QUT ePrints

Which presenteeism measures are more sensitive to depression and anxiety?

Sanderson, Kristy, Tilse, Elizabeth J., Nicholson, Jan, Oldenburg, Brian, & Graves, Nicholas (2007) Which presenteeism measures are more sensitive to depression and anxiety? Journal of Affective Disorders, 101(1-3), pp. 65-74.

View at publisher

Abstract

Lost productivity from attending work when unwell, or "presenteeism", is a largely hidden cost of mental disorders in the workplace. Sensitive measures are needed for clinical and policy applications, however there is no consensus on the optimal self-report measure to use. This paper examines the sensitivity of four alternative measures of presenteeism to depression and anxiety in an Australian employed cohort. METHODS: A prospective single-group study in ten call centres examined the association of presenteeism (presenteeism days, inefficiency days, Work Limitations Questionnaire, Stanford Presenteeism Scale) with Patient Health Questionnaire depression and anxiety syndromes. RESULTS: At baseline, all presenteeism measures were sensitive to differences between those with (N=69) and without (N=363) depression/anxiety. Only the Work Limitations Questionnaire consistently showed worse productivity as depression severity increased, and sensitivity to remission and onset of depression/anxiety over the 6-month follow-up (N=231). There was some evidence of individual depressive symptoms having a differential association with different types of job demands. LIMITATIONS: The study findings may not generalise to other occupational settings with different job demands. We were unable to compare responders with non-responders at baseline due to anonymity. CONCLUSIONS: In this community sample the Work Limitations Questionnaire offered additional sensitivity to depression severity, change over time, and individual symptoms. The comprehensive assessment of work performance offers significant advantages in demonstrating both the individual and economic burden of common mental disorders, and the potential gains from early intervention and treatment.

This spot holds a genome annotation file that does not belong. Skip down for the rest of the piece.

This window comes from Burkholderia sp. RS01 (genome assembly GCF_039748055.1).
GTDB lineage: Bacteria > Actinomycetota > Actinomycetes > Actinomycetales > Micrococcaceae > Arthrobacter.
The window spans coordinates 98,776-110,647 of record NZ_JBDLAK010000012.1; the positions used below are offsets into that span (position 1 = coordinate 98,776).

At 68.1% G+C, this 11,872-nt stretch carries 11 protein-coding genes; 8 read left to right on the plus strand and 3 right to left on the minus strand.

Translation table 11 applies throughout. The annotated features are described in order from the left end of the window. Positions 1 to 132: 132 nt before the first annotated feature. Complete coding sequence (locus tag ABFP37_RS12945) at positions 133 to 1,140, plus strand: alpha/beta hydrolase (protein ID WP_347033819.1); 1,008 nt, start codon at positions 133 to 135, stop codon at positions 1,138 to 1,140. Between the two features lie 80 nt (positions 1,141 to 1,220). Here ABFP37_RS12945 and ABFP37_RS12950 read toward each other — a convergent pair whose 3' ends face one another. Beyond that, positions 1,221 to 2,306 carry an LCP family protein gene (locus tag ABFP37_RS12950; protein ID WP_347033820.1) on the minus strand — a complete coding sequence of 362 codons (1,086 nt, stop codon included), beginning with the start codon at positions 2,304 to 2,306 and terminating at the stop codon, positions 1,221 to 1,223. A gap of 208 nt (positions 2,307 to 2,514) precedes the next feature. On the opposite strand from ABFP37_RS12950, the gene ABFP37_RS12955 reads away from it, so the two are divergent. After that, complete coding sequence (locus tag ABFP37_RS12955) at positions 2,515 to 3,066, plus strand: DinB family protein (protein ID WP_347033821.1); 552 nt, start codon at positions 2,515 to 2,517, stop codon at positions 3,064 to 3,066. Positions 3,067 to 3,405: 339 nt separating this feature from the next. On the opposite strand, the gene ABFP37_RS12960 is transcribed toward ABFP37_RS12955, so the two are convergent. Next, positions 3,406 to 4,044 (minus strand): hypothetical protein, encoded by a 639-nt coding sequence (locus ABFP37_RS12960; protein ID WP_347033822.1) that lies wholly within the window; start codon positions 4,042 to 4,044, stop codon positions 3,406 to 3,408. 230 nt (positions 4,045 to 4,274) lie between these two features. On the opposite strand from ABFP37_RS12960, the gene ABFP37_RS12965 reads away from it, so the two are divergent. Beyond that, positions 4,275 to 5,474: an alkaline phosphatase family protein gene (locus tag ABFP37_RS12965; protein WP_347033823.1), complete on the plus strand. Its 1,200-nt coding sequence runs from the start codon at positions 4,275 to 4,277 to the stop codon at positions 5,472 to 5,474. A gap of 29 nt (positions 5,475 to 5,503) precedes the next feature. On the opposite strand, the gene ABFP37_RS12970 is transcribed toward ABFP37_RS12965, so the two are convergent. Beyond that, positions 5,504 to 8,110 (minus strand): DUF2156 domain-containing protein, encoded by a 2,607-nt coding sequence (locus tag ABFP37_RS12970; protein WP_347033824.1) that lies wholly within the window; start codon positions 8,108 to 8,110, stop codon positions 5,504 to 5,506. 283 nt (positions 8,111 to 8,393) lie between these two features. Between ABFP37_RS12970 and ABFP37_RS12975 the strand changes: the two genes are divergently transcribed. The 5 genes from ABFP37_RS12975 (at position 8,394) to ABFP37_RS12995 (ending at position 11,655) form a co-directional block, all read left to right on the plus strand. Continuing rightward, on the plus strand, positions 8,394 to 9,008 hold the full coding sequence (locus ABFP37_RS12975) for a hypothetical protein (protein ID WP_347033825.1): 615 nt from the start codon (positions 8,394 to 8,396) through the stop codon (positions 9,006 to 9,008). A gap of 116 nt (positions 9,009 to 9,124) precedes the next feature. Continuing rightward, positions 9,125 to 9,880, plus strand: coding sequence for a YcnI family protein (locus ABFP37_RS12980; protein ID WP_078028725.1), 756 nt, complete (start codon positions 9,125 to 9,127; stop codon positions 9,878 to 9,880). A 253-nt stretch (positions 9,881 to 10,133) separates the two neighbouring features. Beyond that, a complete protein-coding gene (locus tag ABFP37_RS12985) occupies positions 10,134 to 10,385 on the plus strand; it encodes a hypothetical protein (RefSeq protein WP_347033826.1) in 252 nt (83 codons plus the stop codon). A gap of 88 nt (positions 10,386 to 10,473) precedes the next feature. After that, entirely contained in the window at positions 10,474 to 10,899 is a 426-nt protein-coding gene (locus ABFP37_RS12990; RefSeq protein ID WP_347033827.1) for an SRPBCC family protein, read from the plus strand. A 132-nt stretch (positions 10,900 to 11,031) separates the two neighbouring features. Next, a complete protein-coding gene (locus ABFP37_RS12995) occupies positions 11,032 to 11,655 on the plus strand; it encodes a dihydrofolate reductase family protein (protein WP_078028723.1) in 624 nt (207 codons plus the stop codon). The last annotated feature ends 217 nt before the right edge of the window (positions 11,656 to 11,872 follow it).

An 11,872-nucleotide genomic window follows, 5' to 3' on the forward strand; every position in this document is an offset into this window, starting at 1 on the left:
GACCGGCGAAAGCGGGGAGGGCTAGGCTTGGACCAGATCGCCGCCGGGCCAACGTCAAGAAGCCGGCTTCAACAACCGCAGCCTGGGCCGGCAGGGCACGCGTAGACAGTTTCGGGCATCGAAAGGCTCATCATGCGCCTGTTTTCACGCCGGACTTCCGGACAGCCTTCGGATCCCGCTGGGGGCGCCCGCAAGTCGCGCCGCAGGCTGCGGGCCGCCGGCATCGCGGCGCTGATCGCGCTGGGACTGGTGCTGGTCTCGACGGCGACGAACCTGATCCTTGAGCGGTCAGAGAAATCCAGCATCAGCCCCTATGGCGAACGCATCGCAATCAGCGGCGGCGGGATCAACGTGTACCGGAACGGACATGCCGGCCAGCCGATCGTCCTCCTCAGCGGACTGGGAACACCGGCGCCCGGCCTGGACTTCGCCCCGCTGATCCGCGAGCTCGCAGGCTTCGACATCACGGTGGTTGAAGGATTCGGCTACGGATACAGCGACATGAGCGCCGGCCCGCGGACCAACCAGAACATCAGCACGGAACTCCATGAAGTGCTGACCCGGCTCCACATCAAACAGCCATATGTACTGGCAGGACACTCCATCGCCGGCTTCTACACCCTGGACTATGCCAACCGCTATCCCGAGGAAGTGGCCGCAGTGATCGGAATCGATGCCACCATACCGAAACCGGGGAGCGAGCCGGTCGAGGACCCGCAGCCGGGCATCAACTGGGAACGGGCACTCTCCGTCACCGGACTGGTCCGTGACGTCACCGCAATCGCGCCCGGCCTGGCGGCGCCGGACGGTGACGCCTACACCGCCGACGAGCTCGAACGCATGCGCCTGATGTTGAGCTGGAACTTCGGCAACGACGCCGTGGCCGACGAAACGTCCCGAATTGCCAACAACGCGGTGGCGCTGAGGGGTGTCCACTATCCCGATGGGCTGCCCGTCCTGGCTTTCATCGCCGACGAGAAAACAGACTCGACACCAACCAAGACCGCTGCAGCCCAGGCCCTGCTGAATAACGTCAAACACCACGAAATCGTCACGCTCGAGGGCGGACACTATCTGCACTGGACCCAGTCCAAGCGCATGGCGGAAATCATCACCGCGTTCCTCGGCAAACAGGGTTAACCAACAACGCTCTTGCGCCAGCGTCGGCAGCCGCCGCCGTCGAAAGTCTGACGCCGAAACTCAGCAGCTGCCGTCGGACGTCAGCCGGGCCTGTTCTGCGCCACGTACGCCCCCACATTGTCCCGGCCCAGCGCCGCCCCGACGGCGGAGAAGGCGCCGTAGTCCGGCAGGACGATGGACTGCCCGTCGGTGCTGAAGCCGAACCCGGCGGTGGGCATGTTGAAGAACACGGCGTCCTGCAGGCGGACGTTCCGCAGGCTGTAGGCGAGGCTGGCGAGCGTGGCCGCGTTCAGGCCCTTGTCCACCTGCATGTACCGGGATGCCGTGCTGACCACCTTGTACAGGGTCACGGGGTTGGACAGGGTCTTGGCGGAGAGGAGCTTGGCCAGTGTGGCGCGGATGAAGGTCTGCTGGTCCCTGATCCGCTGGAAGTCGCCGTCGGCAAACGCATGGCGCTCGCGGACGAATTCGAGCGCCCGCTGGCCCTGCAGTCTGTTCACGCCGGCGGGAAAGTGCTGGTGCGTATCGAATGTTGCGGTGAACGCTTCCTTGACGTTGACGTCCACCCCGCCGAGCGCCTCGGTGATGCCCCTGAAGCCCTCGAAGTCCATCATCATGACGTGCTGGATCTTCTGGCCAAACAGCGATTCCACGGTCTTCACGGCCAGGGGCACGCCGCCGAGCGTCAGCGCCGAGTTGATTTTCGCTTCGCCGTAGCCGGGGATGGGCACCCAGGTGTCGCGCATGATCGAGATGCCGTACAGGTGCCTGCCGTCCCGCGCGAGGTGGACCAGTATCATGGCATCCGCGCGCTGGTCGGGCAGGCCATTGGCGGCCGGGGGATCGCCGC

Impact and interest:

68 citations in Scopus
Search Google Scholar™
61 citations in Web of Science®

Citation countsare sourced monthly from Scopus and Web of Science® citation databases.

These databases contain citations from different subsets of available publications and different time periods and thus the citation count from each is usually different. Some works are not in either database and no count is displayed. Scopus includes citations from articles published in 1996 onwards, and Web of Science® generally from 1980 onwards.

Citations counts from the Google Scholar™ indexing service can be viewed at the linked Google Scholar™ search.

ID Code: 10701
Item Type: Journal Article
Additional Information: For more information, please refer to the journal’s website (see hypertext link) or contact the author.
Keywords: Depression, Anxiety, Presenteeism, Absenteeism, Employee
DOI: 10.1016/j.jad.2006.10.024
ISSN: 1573-2517
Subjects: Australian and New Zealand Standard Research Classification > ECONOMICS (140000) > APPLIED ECONOMICS (140200) > Health Economics (140208)
Australian and New Zealand Standard Research Classification > MEDICAL AND HEALTH SCIENCES (110000) > PUBLIC HEALTH AND HEALTH SERVICES (111700) > Environmental and Occupational Health and Safety (111705)
Australian and New Zealand Standard Research Classification > MEDICAL AND HEALTH SCIENCES (110000) > PUBLIC HEALTH AND HEALTH SERVICES (111700) > Mental Health (111714)
Divisions: Current > Research Centres > Centre for Health Research
Current > QUT Faculties and Divisions > Faculty of Health
Current > Institutes > Institute of Health and Biomedical Innovation
Copyright Owner: Copyright 2007 Elsevier
Deposited On: 14 Nov 2007
Last Modified: 29 Feb 2012 23:27

Export: EndNote | Dublin Core | BibTeX

Repository Staff Only: item control page